Pence Maintains Trump Would Defend Religious Objections
Adelle M. Banks Religious persecution, missions, Christianity around the world
- 2016 Oct 06
Republican vice presidential candidate Gov. Mike Pence told conservative radio show host James Dobson that he and running mate Donald Trump will defend the right to religious objections if they win the White House.
“I don’t believe in discrimination or mistreatment of anyone; I believe that we should love our neighbor as ourself,” the Indiana governor told Dobson on the broadcaster’s “Family Talk” show that began airing Wednesday (Oct. 5), hours after the only vice presidential debate of the election season.
“But neither do I think that anyone should ever fear persecution because of their deeply held religious beliefs.”
Many conservative Christians are still upset that in 2015 the Indiana governor backtracked under pressure after signing a Religious Freedom Restoration Act in his state that critics said would allow discrimination against gays.
Pence’s comment on Dobson’s show came after the host, in the prerecorded interview, noted that he had not seen anything on the Trump campaign website about religious freedom.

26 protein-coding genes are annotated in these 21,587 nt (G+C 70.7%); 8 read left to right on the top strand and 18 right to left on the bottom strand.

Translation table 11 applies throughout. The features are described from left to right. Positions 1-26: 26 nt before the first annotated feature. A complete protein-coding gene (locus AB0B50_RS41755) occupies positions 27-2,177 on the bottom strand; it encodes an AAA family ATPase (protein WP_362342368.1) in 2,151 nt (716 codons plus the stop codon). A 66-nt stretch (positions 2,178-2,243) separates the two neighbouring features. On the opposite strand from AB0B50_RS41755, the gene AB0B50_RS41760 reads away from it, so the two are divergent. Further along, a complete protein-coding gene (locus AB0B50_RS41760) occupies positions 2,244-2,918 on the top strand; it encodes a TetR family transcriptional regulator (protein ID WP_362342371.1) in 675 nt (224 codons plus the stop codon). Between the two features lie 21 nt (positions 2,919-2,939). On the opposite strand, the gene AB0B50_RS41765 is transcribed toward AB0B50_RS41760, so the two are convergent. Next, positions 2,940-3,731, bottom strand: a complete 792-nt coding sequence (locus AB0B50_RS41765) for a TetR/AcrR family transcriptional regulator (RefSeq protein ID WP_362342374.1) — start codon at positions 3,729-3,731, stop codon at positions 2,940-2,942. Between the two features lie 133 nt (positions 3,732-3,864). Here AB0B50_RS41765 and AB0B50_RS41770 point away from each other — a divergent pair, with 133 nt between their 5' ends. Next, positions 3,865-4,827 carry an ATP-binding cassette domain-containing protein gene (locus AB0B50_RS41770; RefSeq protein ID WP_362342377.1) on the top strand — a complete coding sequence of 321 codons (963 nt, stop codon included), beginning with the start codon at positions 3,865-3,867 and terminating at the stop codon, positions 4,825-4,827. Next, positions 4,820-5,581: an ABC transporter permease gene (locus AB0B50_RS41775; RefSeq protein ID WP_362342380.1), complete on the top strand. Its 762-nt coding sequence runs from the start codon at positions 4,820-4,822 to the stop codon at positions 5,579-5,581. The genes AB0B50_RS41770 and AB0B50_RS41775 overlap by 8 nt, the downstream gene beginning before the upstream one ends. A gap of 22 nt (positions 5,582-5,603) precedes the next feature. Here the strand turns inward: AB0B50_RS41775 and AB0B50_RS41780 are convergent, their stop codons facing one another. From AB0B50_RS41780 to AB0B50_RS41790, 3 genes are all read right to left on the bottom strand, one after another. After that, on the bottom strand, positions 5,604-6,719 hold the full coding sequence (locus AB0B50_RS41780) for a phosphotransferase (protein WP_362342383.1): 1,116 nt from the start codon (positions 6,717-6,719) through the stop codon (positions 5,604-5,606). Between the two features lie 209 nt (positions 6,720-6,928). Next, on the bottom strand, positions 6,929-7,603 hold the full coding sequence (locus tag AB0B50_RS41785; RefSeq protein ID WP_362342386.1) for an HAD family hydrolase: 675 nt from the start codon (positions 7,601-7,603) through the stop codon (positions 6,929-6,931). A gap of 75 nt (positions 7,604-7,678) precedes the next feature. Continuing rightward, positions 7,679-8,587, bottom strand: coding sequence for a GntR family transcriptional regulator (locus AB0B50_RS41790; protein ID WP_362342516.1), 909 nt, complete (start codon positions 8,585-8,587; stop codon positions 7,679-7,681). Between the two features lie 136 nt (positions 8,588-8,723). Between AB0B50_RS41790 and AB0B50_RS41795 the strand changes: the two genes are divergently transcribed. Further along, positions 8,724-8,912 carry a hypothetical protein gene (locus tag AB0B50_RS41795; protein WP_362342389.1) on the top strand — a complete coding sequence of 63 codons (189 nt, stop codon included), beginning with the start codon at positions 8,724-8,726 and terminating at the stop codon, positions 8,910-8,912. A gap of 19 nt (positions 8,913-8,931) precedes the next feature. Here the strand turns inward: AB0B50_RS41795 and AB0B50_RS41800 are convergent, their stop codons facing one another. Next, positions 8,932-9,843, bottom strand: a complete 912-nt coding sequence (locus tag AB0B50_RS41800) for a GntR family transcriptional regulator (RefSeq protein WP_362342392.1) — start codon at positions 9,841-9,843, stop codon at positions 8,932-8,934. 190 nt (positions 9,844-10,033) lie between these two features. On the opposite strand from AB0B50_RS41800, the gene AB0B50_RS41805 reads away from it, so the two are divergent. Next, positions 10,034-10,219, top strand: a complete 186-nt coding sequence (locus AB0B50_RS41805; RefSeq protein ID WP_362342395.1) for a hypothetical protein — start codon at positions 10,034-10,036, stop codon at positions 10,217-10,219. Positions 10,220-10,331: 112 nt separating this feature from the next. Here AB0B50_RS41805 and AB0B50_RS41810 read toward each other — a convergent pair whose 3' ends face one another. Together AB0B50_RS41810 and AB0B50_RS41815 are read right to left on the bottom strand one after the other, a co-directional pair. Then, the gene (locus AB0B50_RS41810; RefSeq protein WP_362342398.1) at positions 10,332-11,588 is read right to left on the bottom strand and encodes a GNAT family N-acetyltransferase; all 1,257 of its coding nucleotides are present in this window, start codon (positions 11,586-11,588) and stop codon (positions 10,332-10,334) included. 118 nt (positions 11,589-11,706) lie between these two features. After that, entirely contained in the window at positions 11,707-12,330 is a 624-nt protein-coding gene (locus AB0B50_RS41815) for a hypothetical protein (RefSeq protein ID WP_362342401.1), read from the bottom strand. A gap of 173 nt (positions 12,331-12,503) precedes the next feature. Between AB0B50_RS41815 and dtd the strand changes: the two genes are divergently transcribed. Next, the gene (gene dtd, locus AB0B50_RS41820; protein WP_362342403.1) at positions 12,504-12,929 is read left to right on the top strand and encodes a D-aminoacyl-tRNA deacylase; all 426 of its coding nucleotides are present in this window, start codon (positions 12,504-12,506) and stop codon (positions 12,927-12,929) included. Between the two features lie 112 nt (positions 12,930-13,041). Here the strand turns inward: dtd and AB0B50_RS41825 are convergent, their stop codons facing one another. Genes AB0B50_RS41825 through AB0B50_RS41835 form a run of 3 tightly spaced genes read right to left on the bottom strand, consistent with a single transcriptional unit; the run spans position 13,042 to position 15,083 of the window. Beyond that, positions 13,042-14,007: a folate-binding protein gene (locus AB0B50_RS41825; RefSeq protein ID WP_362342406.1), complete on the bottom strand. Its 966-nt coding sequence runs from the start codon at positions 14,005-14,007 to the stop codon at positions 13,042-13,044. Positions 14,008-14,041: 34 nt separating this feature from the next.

However, the site includes a line about Trump’s vision that states the successor to the late Supreme Court Justice Antonin Scalia will “(p)rotect and defend freedom of religion, speech, press and right to bear arms.”
Dobson also asked Pence about other hot-button issues for conservative Christians — namely the Obama administration’s memo to schools requiring them to allow transgender students to use the bathroom of their choice and the government mandate requiring employers to provide insurance coverage for contraception.
“Washington, D.C., has no business imposing its will or its values on communities around the nation,” said Pence.
He also said that Trump is “absolutely committed to appointing justices to the Supreme Court and all of our courts in the tradition of the late and great Justice Antonin Scalia, people that will strictly construe the Constitution of the United States.”
Dobson opened and closed the 26-minute broadcast by noting that Democratic vice presidential candidate Sen. Tim Kaine was invited but was not able to join the program.
At the vice presidential debate in Farmville, Va., Pence said Kaine holds “pro-life views personally” but had suppressed Catholic teaching to support Hillary Clinton’s stance on abortion.
“But the very idea that a child that is almost born into the world could still have their life taken from them is just anathema to me,” Pence said.
Kaine countered that faith should not influence government policy and reminded viewers that Donald Trump had said that “women should be punished … for making the decision to have an abortion.”
Courtesy: Religion News Service
Publication date: October 6, 2016